After months of bickering and trading charges, Indian stock exchanges seem to be coming to terms with each other. Last week, National Stock Exchange of India Ltd (NSE) and BSE Ltd issued separate but identical press releases, saying their members can connect to each other’s servers in co-located facilities and can also provide inter-exchange algorithmic trading solutions. Co-location facilities enable members to set up automated trading systems in the same building as the exchange. The statements also said all of NSE’s market segments will be available for trading on an Internet-based front-end trading solution provided by BSE’s technology subsidiary, and vice versa with BSE’s market segments.
These issues have been festering for the past two-three years. Another conflict related to the use of technology, that had dragged on for about three years, was resolved between NSE and Financial Technologies (India) Ltd, after the two filed consent terms with a court.
Each of these cases is complex and both sides to the conflict will provide ample justification for their actions. But without getting into the details, it’s important to note that Indian exchanges have been battling each other in the area of technology for the past few years now. In the process, market participants have been disadvantaged. Because of the tussle between NSE and BSE, market participants weren’t able to employ simple algorithmic trading solutions such as smart order routing—a technology which enables members to electronically execute a trade at the best possible price.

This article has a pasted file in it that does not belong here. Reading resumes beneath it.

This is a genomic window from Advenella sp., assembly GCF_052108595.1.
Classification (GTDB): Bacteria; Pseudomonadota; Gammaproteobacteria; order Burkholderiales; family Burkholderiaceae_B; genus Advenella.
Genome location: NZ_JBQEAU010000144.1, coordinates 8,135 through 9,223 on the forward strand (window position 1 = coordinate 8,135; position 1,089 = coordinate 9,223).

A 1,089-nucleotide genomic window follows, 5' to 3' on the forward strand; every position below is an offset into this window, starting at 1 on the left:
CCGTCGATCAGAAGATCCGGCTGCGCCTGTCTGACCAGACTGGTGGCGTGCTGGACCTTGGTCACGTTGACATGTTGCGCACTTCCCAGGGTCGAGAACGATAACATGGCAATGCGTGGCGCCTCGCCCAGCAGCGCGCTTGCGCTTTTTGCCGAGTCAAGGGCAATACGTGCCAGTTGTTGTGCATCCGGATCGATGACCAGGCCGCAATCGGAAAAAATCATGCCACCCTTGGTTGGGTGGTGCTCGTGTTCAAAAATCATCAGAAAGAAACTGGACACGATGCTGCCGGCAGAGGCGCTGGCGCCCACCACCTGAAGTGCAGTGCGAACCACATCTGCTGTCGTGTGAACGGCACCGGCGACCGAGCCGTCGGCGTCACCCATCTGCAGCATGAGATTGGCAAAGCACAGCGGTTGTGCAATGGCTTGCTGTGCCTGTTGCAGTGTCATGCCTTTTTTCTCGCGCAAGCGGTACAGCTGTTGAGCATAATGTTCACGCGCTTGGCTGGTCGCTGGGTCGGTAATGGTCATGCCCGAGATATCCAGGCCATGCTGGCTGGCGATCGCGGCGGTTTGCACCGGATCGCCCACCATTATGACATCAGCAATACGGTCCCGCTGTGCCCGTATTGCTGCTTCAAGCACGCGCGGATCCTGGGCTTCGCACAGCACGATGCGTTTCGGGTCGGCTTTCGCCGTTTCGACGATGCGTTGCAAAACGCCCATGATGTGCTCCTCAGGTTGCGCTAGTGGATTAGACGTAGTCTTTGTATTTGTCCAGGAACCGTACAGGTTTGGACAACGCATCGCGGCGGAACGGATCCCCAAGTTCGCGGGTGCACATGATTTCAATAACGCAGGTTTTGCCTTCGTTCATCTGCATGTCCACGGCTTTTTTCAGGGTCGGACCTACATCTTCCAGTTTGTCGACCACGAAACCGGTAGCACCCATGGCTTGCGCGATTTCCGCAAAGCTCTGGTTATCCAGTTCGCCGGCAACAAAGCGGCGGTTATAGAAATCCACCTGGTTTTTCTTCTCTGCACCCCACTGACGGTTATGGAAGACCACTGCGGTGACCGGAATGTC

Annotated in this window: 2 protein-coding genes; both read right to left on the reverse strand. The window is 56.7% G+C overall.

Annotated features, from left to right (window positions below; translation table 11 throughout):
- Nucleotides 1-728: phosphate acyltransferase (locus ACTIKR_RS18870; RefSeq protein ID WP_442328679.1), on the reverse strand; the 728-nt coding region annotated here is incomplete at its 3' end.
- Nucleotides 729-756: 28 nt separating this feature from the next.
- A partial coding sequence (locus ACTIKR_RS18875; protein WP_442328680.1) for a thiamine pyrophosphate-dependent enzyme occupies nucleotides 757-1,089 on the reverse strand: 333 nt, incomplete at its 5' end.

The root of all these problems is the fact that unlike most exchanges world over, Indian exchanges either have an ownership or are owned by a front-end trading solutions provider. As a result, they are involved in the distribution of each other’s services. This creates a conflict of interest, or at least the perception of one—that a solution provider could potentially discriminate against competitors when disseminating data. Other exchanges will be concerned that the distributor could put something in the design of the trading technology that will put its affiliated exchange ahead of others.
One way out of this muddle is to rely on regulator audits to ensure that there is no such design. The recent agreements between exchanges appear to be based on such checks and balances.
It makes sense for the markets regulator to frame guidelines for distributors and look into their regulation as well, so that market participants don’t have to wait for two-three years for technology related issue to get resolved.
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